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Lady Ashcombe

PUBLISHED: 09:58 05 January 2011 | UPDATED: 15:08 20 February 2013

Mrs Bell: The legendary cook of post-war stodge.

Mrs Bell: The legendary cook of post-war stodge.

There are plenty of reminders of Sudeley in the Umbrian Hills for Lady Ashcombe


I have just returned from a fascinating week in Florence with my art lecture group where we were immersed in the glories of that great Italian Renaissance city. I also took the opportunity to slip away and spend a few enjoyable days with my Italian brother- in- law and nephew in their charming rural home tucked away in the Umbrian Hills. He and my late and much missed sister- in- law Catherine created this small corner of paradise from a ruined farmstead of a couple of cow sheds and a pig sty (a task which looked barely imaginable when I first saw it over 35 years ago).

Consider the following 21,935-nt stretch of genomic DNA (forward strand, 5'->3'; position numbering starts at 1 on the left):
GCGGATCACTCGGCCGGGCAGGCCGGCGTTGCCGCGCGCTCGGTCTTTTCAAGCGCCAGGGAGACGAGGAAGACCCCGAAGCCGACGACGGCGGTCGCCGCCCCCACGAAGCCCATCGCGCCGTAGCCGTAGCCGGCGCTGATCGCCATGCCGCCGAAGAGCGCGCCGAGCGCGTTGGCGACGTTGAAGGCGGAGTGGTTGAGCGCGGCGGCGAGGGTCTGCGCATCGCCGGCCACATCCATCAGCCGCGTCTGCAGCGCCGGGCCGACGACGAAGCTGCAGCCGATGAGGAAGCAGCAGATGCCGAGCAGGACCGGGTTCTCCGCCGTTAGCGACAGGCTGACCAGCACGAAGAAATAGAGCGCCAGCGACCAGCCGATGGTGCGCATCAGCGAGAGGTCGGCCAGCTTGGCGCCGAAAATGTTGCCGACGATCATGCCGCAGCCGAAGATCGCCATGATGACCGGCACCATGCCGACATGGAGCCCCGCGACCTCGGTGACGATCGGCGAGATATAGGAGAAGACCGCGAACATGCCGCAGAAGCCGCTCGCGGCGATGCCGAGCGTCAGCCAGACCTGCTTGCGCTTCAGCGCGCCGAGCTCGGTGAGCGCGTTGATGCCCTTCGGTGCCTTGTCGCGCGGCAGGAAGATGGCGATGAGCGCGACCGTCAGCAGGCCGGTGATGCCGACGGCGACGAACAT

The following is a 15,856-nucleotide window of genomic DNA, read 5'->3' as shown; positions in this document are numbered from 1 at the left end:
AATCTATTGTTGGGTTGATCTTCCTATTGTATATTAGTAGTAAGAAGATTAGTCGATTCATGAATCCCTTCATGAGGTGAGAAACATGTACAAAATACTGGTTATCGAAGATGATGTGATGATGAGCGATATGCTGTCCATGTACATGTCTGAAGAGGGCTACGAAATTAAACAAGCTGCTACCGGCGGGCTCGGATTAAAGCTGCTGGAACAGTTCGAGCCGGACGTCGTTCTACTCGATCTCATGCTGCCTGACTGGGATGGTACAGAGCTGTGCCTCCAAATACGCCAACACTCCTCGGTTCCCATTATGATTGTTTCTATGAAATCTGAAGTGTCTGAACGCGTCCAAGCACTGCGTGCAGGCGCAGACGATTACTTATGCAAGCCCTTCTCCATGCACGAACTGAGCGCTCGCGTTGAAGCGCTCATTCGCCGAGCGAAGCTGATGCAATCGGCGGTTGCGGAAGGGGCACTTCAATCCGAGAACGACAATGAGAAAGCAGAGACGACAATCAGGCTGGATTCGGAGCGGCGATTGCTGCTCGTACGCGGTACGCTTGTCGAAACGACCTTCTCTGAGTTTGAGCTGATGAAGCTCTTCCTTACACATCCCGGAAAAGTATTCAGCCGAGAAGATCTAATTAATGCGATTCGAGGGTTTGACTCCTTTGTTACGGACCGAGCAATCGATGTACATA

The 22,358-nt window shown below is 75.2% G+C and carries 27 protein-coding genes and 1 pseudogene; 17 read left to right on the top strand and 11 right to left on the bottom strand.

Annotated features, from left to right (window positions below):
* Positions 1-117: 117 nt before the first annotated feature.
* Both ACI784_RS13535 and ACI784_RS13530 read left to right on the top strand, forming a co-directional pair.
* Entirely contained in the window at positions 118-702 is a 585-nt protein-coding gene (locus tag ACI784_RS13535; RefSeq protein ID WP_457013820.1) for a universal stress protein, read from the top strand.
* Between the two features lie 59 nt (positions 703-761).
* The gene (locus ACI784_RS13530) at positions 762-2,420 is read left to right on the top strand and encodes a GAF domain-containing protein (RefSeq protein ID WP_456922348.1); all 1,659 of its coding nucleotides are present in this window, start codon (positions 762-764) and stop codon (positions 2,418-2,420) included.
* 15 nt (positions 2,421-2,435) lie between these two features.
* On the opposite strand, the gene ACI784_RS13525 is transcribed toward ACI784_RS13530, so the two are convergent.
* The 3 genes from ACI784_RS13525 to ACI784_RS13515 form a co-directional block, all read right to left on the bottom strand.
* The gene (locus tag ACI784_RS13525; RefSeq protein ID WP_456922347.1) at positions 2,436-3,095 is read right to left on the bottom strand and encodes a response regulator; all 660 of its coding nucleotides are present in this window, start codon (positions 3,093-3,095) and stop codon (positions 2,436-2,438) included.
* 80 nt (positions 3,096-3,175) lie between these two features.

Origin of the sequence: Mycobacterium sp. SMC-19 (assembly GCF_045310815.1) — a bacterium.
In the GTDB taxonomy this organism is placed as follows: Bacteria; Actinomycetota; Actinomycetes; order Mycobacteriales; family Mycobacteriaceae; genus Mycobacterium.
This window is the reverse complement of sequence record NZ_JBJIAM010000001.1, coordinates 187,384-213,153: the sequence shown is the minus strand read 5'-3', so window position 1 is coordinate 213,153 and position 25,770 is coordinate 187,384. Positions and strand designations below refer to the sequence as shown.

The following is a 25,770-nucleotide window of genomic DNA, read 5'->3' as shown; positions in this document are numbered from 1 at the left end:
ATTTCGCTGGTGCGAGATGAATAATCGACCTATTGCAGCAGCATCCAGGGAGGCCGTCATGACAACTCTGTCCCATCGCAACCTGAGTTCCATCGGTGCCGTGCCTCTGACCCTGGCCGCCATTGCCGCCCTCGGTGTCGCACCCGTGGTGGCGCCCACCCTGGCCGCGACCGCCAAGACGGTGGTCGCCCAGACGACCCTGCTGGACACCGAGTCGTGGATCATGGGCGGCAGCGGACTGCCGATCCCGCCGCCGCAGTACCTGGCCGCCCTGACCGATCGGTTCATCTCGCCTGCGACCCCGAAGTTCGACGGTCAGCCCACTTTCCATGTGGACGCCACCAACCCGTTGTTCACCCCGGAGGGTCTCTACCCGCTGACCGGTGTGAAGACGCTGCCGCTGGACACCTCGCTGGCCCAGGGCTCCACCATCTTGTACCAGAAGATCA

Echoes of Sudeley are scattered casually around the old stone rooms; family photographs, pictures, furniture and familiar objects from my mother- in- law's collection which I came to know well over the years of her life here at Sudeley. Catherine was a connoisseur of fine things as well as a brilliant cook and many English friends and I have enjoyed unforgettably delicious and lazy days of hospitality with her and Franco over the years. Together they presided over a delightfully unconventional kitchen, cluttered with all the culinary necessities of great cooking: walls lined with racks of wine, music, books, dog baskets, drink and conversation always flowing and a fiendish parrot screeching furiously in one corner. Ara the parrot is now circa 35 years old and has lost most of his fine plumage, but, still bad tempered and in full voice, he occupies the same corner and anyone other than his master who ventures too close to his perch is unlikely to come away unbloodied.